With several thousands of crore rupee - worth corporate loans given by government - owned banks turning bad, it is high time the top executives are also brought under service/conduct/ disciplinary rules, said a top leader of a bank union.
"Bad loans in the banks, particularly, the big ticket accounts are a potential zone for corruption. Syndicate Bank former chairman - cum - managing director (CMD) S. K. Jain episode is only a tip of the iceberg, " C. H. Venkatachalam, general secretary, All India Bank Employees' Association (AIBEA), told IANS.
"There is no defined regulation to take action on executive directors and managing directors of banks as they are not governed by the common Officers Conduct Rules, " he added.
Terming the current procedure to fix responsibility on top executives of government banks as cumbersome, a transparent and effective rule is to be evolved to deal with the complaints against these officials, Venkatachalam said.
Bankers told IANS that there are no service rules for EDs and CMDs other than "terms and conditions".
The "terms and conditions" are nothing but those governing pay and perquisites of CMDs and EDs and do not govern their conduct and the decision - making process while in office.
"Though the loans are sanctioned by a committee, the will of the CMD and EDs prevail at the committee meetings. There is nothing to hold the EDs and CMDs responsible if their actions hurt the bank's name/financial position, " a senior bank official in a government owned bank told IANS preferring anonymity.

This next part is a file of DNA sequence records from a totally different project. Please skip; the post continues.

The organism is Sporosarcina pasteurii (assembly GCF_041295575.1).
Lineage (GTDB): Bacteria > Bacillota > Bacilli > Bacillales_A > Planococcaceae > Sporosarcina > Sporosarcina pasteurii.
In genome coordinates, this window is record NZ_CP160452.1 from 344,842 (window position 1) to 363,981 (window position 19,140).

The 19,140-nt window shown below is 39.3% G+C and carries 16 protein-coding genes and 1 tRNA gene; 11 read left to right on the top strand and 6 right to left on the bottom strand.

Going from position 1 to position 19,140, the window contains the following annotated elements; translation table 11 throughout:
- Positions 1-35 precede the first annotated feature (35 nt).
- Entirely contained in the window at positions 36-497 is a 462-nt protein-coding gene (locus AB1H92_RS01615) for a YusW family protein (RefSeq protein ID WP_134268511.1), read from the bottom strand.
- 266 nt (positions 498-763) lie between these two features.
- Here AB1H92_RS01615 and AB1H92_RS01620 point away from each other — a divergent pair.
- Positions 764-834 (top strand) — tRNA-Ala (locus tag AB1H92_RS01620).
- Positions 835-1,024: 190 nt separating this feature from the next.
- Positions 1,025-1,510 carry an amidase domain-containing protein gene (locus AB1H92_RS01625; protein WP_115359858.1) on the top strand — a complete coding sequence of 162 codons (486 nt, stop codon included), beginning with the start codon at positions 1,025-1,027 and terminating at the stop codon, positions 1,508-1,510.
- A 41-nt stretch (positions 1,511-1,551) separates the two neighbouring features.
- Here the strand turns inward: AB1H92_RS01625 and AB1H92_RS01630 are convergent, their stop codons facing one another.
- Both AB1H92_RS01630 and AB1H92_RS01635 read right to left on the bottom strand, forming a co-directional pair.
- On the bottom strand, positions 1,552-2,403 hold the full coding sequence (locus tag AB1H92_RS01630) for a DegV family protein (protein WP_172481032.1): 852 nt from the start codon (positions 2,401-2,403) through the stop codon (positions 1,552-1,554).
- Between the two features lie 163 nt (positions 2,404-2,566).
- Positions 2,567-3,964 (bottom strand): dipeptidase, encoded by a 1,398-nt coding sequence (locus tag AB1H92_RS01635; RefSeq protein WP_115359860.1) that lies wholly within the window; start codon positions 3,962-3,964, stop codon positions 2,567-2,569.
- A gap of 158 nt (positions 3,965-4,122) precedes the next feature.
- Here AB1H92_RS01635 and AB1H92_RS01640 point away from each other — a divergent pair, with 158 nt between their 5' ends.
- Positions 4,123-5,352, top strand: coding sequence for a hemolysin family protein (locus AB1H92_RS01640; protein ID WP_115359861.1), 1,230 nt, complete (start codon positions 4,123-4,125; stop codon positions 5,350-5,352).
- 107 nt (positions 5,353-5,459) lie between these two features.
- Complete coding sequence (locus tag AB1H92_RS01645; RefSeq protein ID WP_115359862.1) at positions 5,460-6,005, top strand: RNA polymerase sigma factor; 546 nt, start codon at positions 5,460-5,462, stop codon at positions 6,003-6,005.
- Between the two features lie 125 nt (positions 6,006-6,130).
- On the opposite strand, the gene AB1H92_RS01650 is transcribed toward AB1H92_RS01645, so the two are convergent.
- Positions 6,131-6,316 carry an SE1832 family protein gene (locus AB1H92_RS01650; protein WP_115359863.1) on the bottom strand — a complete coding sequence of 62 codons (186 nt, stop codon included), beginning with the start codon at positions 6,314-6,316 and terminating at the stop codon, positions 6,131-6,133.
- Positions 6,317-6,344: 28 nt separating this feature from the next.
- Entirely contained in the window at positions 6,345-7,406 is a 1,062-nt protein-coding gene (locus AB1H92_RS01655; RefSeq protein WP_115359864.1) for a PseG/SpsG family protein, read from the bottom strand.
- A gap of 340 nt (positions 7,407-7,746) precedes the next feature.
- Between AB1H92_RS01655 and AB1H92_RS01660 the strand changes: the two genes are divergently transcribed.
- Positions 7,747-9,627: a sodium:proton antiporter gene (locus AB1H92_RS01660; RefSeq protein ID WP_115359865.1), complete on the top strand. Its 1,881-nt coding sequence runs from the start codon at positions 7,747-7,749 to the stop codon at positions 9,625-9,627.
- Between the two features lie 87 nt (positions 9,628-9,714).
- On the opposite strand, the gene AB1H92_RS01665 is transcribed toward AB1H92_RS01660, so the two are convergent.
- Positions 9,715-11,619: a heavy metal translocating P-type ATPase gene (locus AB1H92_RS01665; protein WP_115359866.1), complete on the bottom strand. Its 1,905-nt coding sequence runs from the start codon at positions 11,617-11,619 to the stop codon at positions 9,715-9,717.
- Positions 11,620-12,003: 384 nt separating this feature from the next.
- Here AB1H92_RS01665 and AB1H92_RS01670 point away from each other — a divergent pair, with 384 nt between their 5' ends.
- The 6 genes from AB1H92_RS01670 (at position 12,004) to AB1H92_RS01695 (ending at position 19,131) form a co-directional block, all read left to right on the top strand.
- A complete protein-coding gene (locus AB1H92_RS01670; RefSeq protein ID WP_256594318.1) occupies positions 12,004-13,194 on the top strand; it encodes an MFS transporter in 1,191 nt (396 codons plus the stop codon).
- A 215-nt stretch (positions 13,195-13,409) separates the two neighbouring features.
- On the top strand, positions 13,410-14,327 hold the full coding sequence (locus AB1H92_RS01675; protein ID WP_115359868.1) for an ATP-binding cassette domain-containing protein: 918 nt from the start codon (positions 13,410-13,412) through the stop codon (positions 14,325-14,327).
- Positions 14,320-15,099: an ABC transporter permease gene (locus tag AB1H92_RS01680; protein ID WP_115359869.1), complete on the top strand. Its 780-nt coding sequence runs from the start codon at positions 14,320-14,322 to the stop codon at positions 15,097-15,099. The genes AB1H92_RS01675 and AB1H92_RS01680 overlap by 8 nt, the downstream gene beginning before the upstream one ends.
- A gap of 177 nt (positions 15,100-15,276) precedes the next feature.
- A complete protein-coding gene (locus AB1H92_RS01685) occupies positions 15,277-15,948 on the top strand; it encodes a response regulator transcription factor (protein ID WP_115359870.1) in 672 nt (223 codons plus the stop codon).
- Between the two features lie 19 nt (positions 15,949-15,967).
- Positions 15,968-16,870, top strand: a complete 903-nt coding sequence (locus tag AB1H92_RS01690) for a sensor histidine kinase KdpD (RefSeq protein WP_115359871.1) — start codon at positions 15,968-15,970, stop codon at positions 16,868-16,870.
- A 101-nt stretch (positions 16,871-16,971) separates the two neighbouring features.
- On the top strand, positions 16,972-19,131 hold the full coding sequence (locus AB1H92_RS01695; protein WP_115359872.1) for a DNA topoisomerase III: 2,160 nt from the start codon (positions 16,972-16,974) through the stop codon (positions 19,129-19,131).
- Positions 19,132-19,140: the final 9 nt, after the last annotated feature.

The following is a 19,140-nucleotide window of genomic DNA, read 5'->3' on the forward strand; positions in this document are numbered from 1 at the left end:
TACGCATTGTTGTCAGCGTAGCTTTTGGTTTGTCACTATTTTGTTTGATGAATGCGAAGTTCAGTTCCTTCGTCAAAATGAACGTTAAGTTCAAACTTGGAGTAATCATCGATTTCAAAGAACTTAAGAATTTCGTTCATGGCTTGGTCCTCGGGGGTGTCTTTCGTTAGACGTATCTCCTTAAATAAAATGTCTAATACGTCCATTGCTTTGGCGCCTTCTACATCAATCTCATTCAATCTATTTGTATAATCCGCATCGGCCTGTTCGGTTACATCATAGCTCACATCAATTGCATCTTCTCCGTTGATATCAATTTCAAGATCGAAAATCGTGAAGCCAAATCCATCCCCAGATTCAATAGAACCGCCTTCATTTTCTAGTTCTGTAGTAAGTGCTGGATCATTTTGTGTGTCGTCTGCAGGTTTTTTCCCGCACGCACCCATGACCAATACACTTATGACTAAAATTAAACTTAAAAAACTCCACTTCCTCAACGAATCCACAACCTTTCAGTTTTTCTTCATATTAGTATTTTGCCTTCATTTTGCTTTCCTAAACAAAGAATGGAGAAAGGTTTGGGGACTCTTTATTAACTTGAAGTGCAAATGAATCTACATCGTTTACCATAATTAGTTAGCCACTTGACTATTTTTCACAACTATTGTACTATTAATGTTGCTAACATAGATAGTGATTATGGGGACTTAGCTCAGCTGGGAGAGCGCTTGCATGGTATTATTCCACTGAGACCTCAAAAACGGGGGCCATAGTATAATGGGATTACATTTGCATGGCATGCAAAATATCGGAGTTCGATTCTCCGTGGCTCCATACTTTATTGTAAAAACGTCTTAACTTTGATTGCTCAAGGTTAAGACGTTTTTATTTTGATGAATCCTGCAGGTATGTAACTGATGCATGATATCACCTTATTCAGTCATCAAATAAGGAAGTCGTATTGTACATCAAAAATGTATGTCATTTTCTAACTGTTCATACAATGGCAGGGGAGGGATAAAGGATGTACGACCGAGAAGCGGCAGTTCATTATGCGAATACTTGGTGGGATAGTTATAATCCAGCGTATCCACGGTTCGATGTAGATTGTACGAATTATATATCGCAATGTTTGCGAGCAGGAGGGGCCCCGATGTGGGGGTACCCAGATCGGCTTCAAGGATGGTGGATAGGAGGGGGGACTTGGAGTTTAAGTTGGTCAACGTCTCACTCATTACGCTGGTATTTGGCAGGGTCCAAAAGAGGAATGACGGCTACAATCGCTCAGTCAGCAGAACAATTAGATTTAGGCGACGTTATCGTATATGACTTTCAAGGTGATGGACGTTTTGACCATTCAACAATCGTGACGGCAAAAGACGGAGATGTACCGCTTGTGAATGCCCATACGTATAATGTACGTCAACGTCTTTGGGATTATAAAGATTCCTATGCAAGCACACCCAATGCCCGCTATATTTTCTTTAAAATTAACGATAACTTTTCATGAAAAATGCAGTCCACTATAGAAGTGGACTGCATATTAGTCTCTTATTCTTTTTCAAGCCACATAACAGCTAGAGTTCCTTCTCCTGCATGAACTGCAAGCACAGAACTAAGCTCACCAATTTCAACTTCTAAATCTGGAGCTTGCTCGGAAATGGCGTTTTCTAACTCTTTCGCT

The only way delinquent EDs and CMDs are brought to book is under the prevention of corruption act, but there should be strong proof against them.
According to Venkatachalam, today, the common feeling is that small loan defaulters are harassed while the big fish escape and enjoy.
"Kingfisher Airline promoter Vijay Mallya is a classic example. Even now, there are reports that he is planning to leave India without repaying the bad dues. His passport should be impounded and he should not be allowed to leave India without settling the defaulted loans, " Venkatachalam said.
Incidentally, the National Human Rights Commission (NHRC) on Wednesday said it has sent a notice to the chairman of Central Bank of India for asking him as to why a monetary relief of Rs. 100, 000 not be recommended for harassing an education loan borrower.
The NHRC said a female student and her father were termed 'defaulters' of education loan and faced insult and harassment at the hands of the Central Bank of India.
This despite the fact that the student had paid back half of the Rs. 200, 000 loan amount on the first month when the debt repayment fell due.
"In the case of Satyam Computers Ramalinga Raju, facts were hidden in the balance sheet and he was jailed. Can hiding bad loans from the books be seen differently. Can we not say that RBI is also guilty for hiding the actual health of the banks. All such issues cannot be ignored any longer, " Venkatachalam remarked.